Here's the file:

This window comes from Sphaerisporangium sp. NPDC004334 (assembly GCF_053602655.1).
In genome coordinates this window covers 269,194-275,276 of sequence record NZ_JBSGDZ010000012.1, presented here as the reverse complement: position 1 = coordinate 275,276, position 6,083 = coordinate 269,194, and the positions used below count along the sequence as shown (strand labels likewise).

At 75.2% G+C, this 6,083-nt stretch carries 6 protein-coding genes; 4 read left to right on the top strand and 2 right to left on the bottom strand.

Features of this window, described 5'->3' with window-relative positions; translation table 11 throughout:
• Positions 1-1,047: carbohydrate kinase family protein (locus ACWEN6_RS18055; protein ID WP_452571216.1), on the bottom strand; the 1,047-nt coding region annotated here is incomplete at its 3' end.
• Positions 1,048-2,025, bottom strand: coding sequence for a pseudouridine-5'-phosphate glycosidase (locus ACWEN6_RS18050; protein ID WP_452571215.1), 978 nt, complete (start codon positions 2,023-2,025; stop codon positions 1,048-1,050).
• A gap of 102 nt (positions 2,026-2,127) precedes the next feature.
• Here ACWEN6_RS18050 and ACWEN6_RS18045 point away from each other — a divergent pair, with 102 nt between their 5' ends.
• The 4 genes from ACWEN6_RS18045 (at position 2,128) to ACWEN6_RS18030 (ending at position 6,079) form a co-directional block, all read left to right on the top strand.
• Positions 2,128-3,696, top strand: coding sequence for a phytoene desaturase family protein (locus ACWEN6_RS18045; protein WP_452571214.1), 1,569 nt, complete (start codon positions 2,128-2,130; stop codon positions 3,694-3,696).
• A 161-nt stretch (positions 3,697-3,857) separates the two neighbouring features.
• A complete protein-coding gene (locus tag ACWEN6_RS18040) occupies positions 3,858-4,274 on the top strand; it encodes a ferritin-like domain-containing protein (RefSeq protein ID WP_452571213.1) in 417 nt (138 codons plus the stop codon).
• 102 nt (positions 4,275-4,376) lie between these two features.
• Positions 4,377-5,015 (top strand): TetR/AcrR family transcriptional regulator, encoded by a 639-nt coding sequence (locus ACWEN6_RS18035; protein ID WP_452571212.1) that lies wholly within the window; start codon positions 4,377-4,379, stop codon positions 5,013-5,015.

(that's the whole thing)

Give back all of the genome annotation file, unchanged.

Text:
This window comes from Sphaerisporangium sp. NPDC004334 (assembly GCF_053602655.1).
In genome coordinates this window covers 269,194-275,276 of sequence record NZ_JBSGDZ010000012.1, presented here as the reverse complement: position 1 = coordinate 275,276, position 6,083 = coordinate 269,194, and the positions used below count along the sequence as shown (strand labels likewise).

At 75.2% G+C, this 6,083-nt stretch carries 6 protein-coding genes; 4 read left to right on the top strand and 2 right to left on the bottom strand.

Features of this window, described 5'->3' with window-relative positions; translation table 11 throughout:
• Positions 1-1,047: carbohydrate kinase family protein (locus ACWEN6_RS18055; protein ID WP_452571216.1), on the bottom strand; the 1,047-nt coding region annotated here is incomplete at its 3' end.
• Positions 1,048-2,025, bottom strand: coding sequence for a pseudouridine-5'-phosphate glycosidase (locus ACWEN6_RS18050; protein ID WP_452571215.1), 978 nt, complete (start codon positions 2,023-2,025; stop codon positions 1,048-1,050).
• A gap of 102 nt (positions 2,026-2,127) precedes the next feature.
• Here ACWEN6_RS18050 and ACWEN6_RS18045 point away from each other — a divergent pair, with 102 nt between their 5' ends.
• The 4 genes from ACWEN6_RS18045 (at position 2,128) to ACWEN6_RS18030 (ending at position 6,079) form a co-directional block, all read left to right on the top strand.
• Positions 2,128-3,696, top strand: coding sequence for a phytoene desaturase family protein (locus ACWEN6_RS18045; protein WP_452571214.1), 1,569 nt, complete (start codon positions 2,128-2,130; stop codon positions 3,694-3,696).
• A 161-nt stretch (positions 3,697-3,857) separates the two neighbouring features.
• A complete protein-coding gene (locus tag ACWEN6_RS18040) occupies positions 3,858-4,274 on the top strand; it encodes a ferritin-like domain-containing protein (RefSeq protein ID WP_452571213.1) in 417 nt (138 codons plus the stop codon).
• 102 nt (positions 4,275-4,376) lie between these two features.
• Positions 4,377-5,015 (top strand): TetR/AcrR family transcriptional regulator, encoded by a 639-nt coding sequence (locus ACWEN6_RS18035; protein ID WP_452571212.1) that lies wholly within the window; start codon positions 4,377-4,379, stop codon positions 5,013-5,015.